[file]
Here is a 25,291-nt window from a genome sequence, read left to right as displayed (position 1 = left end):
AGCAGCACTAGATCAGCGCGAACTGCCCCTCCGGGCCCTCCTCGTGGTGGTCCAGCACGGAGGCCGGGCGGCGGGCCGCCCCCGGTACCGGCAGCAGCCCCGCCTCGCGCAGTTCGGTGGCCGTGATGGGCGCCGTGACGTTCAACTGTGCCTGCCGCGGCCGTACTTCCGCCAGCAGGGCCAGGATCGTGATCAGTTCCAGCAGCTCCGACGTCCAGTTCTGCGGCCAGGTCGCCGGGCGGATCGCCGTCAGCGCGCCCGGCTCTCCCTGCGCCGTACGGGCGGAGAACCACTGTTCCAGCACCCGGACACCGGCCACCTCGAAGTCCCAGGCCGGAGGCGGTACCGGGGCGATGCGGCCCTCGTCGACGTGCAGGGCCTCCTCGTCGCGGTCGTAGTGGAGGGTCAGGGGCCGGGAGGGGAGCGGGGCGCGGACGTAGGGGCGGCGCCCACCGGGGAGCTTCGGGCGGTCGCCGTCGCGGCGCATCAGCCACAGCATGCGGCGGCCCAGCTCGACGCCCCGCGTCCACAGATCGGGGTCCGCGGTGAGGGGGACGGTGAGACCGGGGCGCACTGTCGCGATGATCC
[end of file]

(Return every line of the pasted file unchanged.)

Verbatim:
Here is a 25,291-nt window from a genome sequence, read left to right as displayed (position 1 = left end):
AGCAGCACTAGATCAGCGCGAACTGCCCCTCCGGGCCCTCCTCGTGGTGGTCCAGCACGGAGGCCGGGCGGCGGGCCGCCCCCGGTACCGGCAGCAGCCCCGCCTCGCGCAGTTCGGTGGCCGTGATGGGCGCCGTGACGTTCAACTGTGCCTGCCGCGGCCGTACTTCCGCCAGCAGGGCCAGGATCGTGATCAGTTCCAGCAGCTCCGACGTCCAGTTCTGCGGCCAGGTCGCCGGGCGGATCGCCGTCAGCGCGCCCGGCTCTCCCTGCGCCGTACGGGCGGAGAACCACTGTTCCAGCACCCGGACACCGGCCACCTCGAAGTCCCAGGCCGGAGGCGGTACCGGGGCGATGCGGCCCTCGTCGACGTGCAGGGCCTCCTCGTCGCGGTCGTAGTGGAGGGTCAGGGGCCGGGAGGGGAGCGGGGCGCGGACGTAGGGGCGGCGCCCACCGGGGAGCTTCGGGCGGTCGCCGTCGCGGCGCATCAGCCACAGCATGCGGCGGCCCAGCTCGACGCCCCGCGTCCACAGATCGGGGTCCGCGGTGAGGGGGACGGTGAGACCGGGGCGCACTGTCGCGATGATCC